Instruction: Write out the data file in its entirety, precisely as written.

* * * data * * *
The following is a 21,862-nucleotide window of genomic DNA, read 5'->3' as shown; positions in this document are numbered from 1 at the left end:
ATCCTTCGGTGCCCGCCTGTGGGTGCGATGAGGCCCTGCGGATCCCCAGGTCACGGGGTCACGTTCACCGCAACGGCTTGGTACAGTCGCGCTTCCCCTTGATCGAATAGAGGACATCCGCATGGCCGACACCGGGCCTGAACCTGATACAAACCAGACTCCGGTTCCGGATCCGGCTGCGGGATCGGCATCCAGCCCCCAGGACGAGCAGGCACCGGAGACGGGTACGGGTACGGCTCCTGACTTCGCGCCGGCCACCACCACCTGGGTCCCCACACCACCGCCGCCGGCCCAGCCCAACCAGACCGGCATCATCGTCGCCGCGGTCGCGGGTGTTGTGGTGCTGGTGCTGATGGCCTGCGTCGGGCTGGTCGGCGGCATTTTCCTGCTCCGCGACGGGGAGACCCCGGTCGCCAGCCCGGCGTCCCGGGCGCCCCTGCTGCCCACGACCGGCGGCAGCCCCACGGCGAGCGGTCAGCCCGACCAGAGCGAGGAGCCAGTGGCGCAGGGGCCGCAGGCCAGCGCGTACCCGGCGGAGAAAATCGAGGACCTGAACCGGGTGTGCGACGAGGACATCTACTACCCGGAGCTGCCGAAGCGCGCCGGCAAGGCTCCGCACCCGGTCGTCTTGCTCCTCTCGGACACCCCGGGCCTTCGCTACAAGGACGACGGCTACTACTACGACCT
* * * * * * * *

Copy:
The following is a 21,862-nucleotide window of genomic DNA, read 5'->3' as shown; positions in this document are numbered from 1 at the left end:
ATCCTTCGGTGCCCGCCTGTGGGTGCGATGAGGCCCTGCGGATCCCCAGGTCACGGGGTCACGTTCACCGCAACGGCTTGGTACAGTCGCGCTTCCCCTTGATCGAATAGAGGACATCCGCATGGCCGACACCGGGCCTGAACCTGATACAAACCAGACTCCGGTTCCGGATCCGGCTGCGGGATCGGCATCCAGCCCCCAGGACGAGCAGGCACCGGAGACGGGTACGGGTACGGCTCCTGACTTCGCGCCGGCCACCACCACCTGGGTCCCCACACCACCGCCGCCGGCCCAGCCCAACCAGACCGGCATCATCGTCGCCGCGGTCGCGGGTGTTGTGGTGCTGGTGCTGATGGCCTGCGTCGGGCTGGTCGGCGGCATTTTCCTGCTCCGCGACGGGGAGACCCCGGTCGCCAGCCCGGCGTCCCGGGCGCCCCTGCTGCCCACGACCGGCGGCAGCCCCACGGCGAGCGGTCAGCCCGACCAGAGCGAGGAGCCAGTGGCGCAGGGGCCGCAGGCCAGCGCGTACCCGGCGGAGAAAATCGAGGACCTGAACCGGGTGTGCGACGAGGACATCTACTACCCGGAGCTGCCGAAGCGCGCCGGCAAGGCTCCGCACCCGGTCGTCTTGCTCCTCTCGGACACCCCGGGCCTTCGCTACAAGGACGACGGCTACTACTACGACCT